A 36 yo female was whacked with a skateboard across her hand by an assailant. She presents to the ED with this laceration.
What is concerning about this injury, and how would you test for it?
The depth and location are concerning for an injury to the extensor tendon mechanism at the proximal interphalangeal joint (PIP).
Due to the complexity of the extensor mechanism of the finger, this isn’t always an obvious injury. Furthermore, failure to detect this injury can lead to serious complications.
This video describes Elson’s test, used for early detection of PIP central slip extensor tendon laceration. Read on to learn more about the relevant anatomy, pitfalls in the diagnosis, and for an explanation of the test and a simple modification in further detail.
The extensor tendon of the digit is not just a simple single tendon–it’s actually a complex network of 12 extrinsic extensor tendons that originate in the proximal forearm and pass across the wrist in 6 separate compartments beneath the extensor retinaculum.
The common extensor divides at the PIP into a central slip and two lateral bands.
If the central slip is avulsed, the lateral bands will be freed, and may migrate volarly to actually become flexors of the finger. This leads to an odd appearance of the finger known as the Boutenniere deformity.
This typically takes weeks to occur, but if you miss the injury to the central slip on presentation, you are putting the patient at risk. Furthermore, it is a condition that is very tough for a hand surgeon to reverse once it occurs.
It pays to be aware of a few diagnostic pitfalls:
- PITFALL! The extensor tendons are thin and tend to retract out of the field of view when severed. Without intimate knowledge of hand anatomy, a tendon injury can easily be missed by visual inspection alone. Furthermore, a detailed exploration may require extension of the skin wound, which not all providers are prepared to do.
- PITFALL! Simply testing extension at the PIP can miss a central slip injury. A patient with intact lateral bands will maintain the ability to extend the digit (albeit, weakened).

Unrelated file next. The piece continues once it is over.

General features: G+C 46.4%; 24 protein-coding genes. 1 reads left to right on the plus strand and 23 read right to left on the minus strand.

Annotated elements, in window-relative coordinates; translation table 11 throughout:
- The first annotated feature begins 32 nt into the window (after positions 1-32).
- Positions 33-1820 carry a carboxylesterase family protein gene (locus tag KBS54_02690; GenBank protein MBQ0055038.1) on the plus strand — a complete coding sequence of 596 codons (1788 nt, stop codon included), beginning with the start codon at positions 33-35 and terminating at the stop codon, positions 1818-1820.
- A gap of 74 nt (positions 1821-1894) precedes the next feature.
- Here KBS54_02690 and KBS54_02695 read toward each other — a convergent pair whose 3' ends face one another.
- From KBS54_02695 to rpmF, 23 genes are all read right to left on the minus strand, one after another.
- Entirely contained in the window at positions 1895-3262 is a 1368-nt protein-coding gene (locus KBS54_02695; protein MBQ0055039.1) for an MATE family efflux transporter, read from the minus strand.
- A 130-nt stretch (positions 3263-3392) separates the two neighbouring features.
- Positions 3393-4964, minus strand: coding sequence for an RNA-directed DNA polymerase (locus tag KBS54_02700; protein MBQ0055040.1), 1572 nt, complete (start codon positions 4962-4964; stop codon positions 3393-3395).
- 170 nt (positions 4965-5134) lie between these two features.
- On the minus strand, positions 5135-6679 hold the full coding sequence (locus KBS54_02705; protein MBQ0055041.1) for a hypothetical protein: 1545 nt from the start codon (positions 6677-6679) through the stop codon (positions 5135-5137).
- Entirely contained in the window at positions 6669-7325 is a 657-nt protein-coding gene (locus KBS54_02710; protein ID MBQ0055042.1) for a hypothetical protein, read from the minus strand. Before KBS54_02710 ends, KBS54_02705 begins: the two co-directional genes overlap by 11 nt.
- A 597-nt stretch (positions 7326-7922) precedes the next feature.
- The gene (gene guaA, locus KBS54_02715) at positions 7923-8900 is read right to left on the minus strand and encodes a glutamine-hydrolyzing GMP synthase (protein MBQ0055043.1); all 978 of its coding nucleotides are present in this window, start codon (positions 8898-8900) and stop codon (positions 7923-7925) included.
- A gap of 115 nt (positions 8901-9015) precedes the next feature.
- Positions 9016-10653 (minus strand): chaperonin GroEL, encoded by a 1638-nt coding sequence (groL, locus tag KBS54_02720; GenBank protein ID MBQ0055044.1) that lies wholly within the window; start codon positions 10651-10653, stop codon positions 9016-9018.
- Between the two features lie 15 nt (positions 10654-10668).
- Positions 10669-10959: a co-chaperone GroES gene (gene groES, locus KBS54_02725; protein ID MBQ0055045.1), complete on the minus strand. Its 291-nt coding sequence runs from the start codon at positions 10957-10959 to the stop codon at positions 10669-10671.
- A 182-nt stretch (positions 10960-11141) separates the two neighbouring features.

Diagnosis: Elson’s Test
Elson’s test is the most well known test to diagnose an injury to the central slip before complications occur. Here’s how it’s done:
- The patient bends the PIP 90° over the edge of a table and extends the middle phalanx against resistance.
- In the absence of central slip injury (negative test), extension is strong AND the DIP remains floppy because the extension force is now placed entirely on maintaining extension of the PIP joint, so the lateral bands are not activated.
- In the presence of central slip injury (positive test) there will be weak PIP extension, AND the DIP will extend abnormally and become rigid.
The “Modified” Elson’s Test
I find this test easy to understand when I read about it, but in actual practice it can be a little tough to feel confident when you are testing relative strength of extension in the PIP and to judge abnormal extension in the DIP. That was the case with this patient.
Here’s a trick that can help in this situation. It’s an interesting modification of the Elson test published in 2006 in the British Journal of Hand Surgery:
- The injured and uninjured contralateral finger are placed knuckle to knuckle in 90 degree PIP flexion, with the middle phalanges pressed against each other. The patient is then asked to extend both DIPs.
- If the two fingers remain in a symmetrically semi-flexed position, then there is no injury.
- A finger with a central slip injury will be able to extend the DIP more than in a non-injured hand.
There you have it–a few ways to make sure you don’t miss an injury with some serious sequelae. For another interesting case involving a specialized test for a tendon injury, click here.
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